Tuesday, July 30, 2013

Lunenberg: A Mystery and a Lobster Roll

Halifax is English and it is all about shipbuilding and seafaring.  The city is built upon a hill that rises from the harbor, which is the second largest harbor in the world.  (Sydney Harbor is the largest)  There are dozens and dozens of pubs, which is pretty much what you'd expect in a seafaring town.
Early in the morning, we wander down to the waterfront past closed pubs that reek of beer.  We've got another tour in a few hours, to Lunenberg but I'm still reeling from all those hours on the train and I consider giving it a miss. What do you think? I ask Xingxing.  He wags, happily.  Whatever I decide is fine with him. This is one of the joys of traveling with a dog.
My itinerary said the tour featured a guide clad in an authentic kilt,  and that sounded like fun.  I was thinking it would make a cute photo for this blog -- Xingxing with a guy wearing a kilt.  So we decide to go. However, our guides's name was Barbara and she was wearing a tartan skirt. Really nice, but not the same as a kilt. Even so, Lunenberg turned out to be well worth the trip.
All this part of Canada was claimed by England, but when the Brits couldn't persuade  their fellow citizens to colonize this isolated bit of the Empire, they advertised for settlers in Germany and Switzerland, promising free land to anyone hardy enough to farm it.  Lunenberg was founded in 1753, although the farmers soon became fishermen and boat builders. Of course, the first public building they built was a church -- St. Johns,  in 1754.  Amazingly, nothing much has changed since then, as we saw during a walking tour that took us from the top of Lunenberg to the waterfront.  The original wood houses still stand, and one of them has remained in the same family for seven generations. Some of them are quite spectacular, which is why Lunenberg -- like Old Quebec -- is a UNESCO Heritage Site.
St. John's was a fine example of the architecture that put Lunenberg on the UNESCO map.  So it was an utter disaster when it burned to the ground in November, 2001.  Fortunately -- and thanks to the submissions that had to be made to UNESCO -- there was no shortage of photographs of the interior and exterior of the church, which was totally rebuilt by 2005, and is an exact replica of the original.  That in itself is a sort of miracle.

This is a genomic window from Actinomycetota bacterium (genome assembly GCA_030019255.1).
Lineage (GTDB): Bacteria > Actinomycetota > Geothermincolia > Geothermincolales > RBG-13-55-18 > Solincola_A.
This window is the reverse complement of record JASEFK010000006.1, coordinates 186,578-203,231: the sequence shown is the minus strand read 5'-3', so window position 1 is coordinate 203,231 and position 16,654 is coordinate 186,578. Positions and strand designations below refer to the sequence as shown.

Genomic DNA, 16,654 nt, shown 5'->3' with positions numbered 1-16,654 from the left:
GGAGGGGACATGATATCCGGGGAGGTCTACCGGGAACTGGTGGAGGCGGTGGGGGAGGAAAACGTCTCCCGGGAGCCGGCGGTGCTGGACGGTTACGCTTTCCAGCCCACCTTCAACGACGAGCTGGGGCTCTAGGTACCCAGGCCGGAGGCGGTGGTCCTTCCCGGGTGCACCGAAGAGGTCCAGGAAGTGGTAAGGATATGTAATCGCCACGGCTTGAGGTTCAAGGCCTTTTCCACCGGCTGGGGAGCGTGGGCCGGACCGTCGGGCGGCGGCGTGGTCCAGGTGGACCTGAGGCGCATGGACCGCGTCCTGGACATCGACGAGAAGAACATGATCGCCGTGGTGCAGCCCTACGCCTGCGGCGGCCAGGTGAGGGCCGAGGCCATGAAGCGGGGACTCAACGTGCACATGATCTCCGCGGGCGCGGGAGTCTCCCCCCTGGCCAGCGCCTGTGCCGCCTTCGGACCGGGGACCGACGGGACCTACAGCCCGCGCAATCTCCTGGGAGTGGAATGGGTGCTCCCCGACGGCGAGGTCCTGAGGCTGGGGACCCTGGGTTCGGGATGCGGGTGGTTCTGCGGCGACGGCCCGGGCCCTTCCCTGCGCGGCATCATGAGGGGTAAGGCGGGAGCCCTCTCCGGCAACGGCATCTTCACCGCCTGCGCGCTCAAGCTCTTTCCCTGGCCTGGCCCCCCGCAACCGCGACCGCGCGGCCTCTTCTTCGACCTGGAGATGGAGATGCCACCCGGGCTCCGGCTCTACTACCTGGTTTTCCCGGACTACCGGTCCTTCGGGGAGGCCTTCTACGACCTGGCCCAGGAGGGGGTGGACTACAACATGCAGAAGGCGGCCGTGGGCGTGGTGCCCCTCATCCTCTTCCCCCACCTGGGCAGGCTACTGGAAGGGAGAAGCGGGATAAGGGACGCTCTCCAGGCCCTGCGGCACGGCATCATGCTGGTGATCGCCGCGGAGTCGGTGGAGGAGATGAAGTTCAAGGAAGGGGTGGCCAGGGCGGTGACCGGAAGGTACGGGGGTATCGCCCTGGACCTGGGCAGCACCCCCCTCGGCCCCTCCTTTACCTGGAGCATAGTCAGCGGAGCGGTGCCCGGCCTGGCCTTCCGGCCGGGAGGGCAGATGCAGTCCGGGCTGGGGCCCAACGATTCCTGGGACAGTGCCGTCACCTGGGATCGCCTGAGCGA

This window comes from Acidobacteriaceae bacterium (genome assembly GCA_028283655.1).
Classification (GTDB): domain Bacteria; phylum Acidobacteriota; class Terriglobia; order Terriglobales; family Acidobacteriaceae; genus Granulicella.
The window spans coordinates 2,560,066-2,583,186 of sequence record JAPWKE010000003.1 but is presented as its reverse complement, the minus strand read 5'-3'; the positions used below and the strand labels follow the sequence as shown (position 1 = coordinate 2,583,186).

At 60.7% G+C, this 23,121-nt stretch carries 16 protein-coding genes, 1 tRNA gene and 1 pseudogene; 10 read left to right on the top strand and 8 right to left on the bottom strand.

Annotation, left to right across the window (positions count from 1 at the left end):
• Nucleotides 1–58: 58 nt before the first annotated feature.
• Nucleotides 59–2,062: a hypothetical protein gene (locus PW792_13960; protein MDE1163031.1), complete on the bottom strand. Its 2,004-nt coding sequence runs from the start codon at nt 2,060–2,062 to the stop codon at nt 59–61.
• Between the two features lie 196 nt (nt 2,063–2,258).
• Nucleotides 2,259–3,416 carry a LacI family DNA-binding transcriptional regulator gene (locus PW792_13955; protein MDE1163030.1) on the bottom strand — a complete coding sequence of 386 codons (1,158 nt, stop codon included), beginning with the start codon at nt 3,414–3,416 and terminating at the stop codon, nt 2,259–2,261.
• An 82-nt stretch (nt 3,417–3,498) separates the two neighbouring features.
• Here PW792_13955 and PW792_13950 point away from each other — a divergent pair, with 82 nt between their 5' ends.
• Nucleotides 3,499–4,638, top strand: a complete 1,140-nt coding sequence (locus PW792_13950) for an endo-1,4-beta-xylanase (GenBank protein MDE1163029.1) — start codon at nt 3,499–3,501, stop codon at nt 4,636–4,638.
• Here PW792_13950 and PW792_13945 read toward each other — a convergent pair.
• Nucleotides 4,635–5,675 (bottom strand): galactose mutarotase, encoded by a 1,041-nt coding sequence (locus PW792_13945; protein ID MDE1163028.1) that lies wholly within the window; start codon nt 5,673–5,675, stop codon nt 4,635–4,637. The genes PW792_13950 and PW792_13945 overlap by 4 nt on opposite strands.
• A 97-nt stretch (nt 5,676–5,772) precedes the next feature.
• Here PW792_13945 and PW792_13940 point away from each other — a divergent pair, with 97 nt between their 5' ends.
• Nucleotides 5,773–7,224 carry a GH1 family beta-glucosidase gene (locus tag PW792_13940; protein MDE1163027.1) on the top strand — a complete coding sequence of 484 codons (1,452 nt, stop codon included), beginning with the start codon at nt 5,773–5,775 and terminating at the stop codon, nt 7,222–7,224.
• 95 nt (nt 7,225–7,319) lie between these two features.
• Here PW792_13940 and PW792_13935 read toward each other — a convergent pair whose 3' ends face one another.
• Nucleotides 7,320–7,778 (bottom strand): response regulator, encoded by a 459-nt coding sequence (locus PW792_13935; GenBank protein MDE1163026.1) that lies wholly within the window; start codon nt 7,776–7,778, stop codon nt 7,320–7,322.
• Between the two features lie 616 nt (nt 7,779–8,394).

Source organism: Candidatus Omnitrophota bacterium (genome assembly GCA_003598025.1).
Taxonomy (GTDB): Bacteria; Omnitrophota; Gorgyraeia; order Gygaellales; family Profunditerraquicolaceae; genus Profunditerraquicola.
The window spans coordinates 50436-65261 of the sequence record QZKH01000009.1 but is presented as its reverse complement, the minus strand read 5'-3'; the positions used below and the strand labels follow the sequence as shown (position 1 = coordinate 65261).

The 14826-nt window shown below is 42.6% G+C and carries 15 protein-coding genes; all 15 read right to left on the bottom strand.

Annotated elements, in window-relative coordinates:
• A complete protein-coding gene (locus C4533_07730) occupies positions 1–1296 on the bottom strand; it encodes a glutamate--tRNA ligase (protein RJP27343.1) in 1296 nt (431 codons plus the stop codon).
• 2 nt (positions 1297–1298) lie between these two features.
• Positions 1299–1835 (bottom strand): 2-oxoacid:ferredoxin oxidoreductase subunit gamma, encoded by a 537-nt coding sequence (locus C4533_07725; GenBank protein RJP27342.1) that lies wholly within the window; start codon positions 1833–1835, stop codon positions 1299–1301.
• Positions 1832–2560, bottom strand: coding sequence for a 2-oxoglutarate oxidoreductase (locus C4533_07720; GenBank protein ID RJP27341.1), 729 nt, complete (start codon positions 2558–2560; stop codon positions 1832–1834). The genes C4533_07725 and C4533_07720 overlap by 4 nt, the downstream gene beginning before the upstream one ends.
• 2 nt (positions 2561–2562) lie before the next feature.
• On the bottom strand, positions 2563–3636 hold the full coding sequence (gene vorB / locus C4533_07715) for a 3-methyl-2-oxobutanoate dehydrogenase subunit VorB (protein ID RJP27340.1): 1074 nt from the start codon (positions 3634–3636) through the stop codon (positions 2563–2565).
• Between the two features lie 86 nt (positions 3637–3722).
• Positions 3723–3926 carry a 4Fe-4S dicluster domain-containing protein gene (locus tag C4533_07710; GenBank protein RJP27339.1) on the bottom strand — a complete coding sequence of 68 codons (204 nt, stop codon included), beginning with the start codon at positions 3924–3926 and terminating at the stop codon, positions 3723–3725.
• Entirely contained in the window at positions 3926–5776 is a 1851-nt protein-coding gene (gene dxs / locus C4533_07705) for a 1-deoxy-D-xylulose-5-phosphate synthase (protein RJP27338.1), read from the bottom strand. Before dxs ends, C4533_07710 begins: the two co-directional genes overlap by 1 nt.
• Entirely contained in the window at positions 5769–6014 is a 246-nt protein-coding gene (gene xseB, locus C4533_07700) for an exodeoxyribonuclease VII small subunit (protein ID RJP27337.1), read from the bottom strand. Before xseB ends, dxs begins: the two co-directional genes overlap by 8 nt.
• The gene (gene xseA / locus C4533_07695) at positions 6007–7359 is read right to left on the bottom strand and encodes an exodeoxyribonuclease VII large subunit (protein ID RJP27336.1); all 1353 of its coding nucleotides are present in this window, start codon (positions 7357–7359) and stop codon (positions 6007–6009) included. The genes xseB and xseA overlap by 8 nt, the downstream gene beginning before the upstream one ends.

But the real miracle is the pattern of stars in the nave.  The original nave had also been painted to represent a star-studded, night sky, but nobody knew when it was painted, whether it actually meant anything or even who the artist had been.  And there was only an incomplete set photographs.  The artist who was given the task of recreating the original ceiling decided to consult an astronomer, who -- working with the information available and assisted by computer programs -- concluded that the original stars represented the way the sky would have looked over Lunenberg on the night Christ was born!  But how would anyone have known that, 250 years ago?
The Lunenberg waterfront is lined with restaurants, and we sort of tagged along with Barbara and a few other members of our group to The Old Fish Factory, where Barbara managed to get us seated at the last empty table -- there were several other tour busses in town, and the restaurants were packed out.  I ordered a lobster roll.  It was amazing.  I would not have thought you could fit  so much lobster into a bread roll.  There was as much lobster in that roll as in an entire lobster dinner.  And not little shreds of lobster, but great, big chunks.  It was delicious, better than any lobster I've had in years. It reminded me of the Maine lobster we used to have as a special treat during the summer, on the Jersey Shore.
I offered some to Xingxing, who didn't care for it.  I ended up bringing half of it back to the hotel, and having it for dinner.  That worked out well, because by the time we got back to Halifax we were both so tired that we were in bed and asleep before the sun had set.

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